Texas Donation of School District Property, Proposition 13 (2001)

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The Texas Donation of School District Property Amendment, also known as Proposition 13, was on the November 6, 2001 ballot in Texas as a legislatively-referred constitutional amendment, where it was approved. The measure provided for the legislature's authorization of school district boards of trustees to donate a defunct campus property for preservation purposes.[1][2]

Election results

Texas Proposition 13 (2001)
Approveda Yes 658,463 80.45%

Election results via: Legislative Reference Library of Texas

Text of measure

Ballot title

The ballot title voters saw on their ballot read as:[3]

The constitutional amendment authorizing the legislature to authorize the board of trustees of an independent school district to donate certain surplus district property of historical significance in order to preserve the property.


Full text

The full text of the measure can be read here.

Constitutional changes

Proposition 13 added Section 4b to Article 7 of the Texas Constitution.

Ballot summary

The state government provided an explanation of Proposition 13 which read as follows:[3]

There are a number of rural school districts in this state that own old

country school buildings, including one-room schoolhouses. In some cases, the use of the buildings for school purposes became unnecessary as a result of school district consolidation, and the buildings were donated to the school districts. Many of the buildings have never been used by the districts for educational purposes but have served instead as the meeting places for community clubs, which have dues-paying members, rent out the buildings for events such as weddings or reunions, and pay for building maintenance and insurance. Some of the buildings have historical markers. Under Section 11.154, Education Code, the board of trustees of an independent school district may, by resolution, authorize the sale of any property, other than minerals, held in trust for public school purposes. Section 45.082, Education Code, authorizes the board of trustees of a district to sell real property that the board has determined is not required for the current educational needs of the district and to issue revenue bonds payable from the proceeds of the sale. With that authorization, the board of trustees of a school district may sell historic school buildings and the real property on which the buildings are located without any assurance that the buildings will be preserved. However, under current law, a school district does not have authority to donate school buildings or the real property on which the buildings are located in order to preserve the buildings, and because of Section 52, Article III, Texas Constitution, the legislature may not grant that authority. Under that constitutional provision, unless a specified exception applies, the legislature may not authorize a political subdivision of the state, including a school district, to grant public money or a thing of value, such as a school building, “in aid of, or to any individual, association or corporation . . . .” [4]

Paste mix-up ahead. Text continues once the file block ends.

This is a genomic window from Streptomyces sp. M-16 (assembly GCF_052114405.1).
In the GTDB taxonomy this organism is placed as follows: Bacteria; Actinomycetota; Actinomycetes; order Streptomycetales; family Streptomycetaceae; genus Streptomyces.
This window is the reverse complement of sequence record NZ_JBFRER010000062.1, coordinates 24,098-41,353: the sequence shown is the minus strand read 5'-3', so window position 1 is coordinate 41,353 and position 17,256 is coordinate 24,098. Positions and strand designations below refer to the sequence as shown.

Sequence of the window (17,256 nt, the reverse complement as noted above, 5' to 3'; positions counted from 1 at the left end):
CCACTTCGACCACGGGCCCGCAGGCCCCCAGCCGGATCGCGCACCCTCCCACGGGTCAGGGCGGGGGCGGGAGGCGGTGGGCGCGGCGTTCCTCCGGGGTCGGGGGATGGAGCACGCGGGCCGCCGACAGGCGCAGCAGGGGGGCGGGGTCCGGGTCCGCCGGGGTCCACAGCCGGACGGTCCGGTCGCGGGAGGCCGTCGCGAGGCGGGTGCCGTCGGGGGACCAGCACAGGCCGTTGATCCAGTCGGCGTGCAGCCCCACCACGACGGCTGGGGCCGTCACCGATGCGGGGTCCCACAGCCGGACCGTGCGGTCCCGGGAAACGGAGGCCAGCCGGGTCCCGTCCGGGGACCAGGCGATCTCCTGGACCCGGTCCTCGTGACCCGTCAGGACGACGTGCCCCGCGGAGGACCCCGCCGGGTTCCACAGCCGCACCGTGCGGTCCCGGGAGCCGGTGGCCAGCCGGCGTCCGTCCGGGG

Path to the ballot

See also: Laws governing direct democracy in Texas

As laid out in Article 17 of the Texas Constitution, in order for a proposed constitutional amendment to be placed on the ballot, the Texas State Legislature must propose the amendment in a joint resolution of both the Texas State Senate and the Texas House of Representatives. The joint resolution can originate in either the House or the Senate. The resolution must be adopted by a vote of at least two-thirds of the membership of each house of the legislature. That amounts to a minimum of 100 votes in the House of Representatives and 21 votes in the Senate.

See also

Suggest a link

External links


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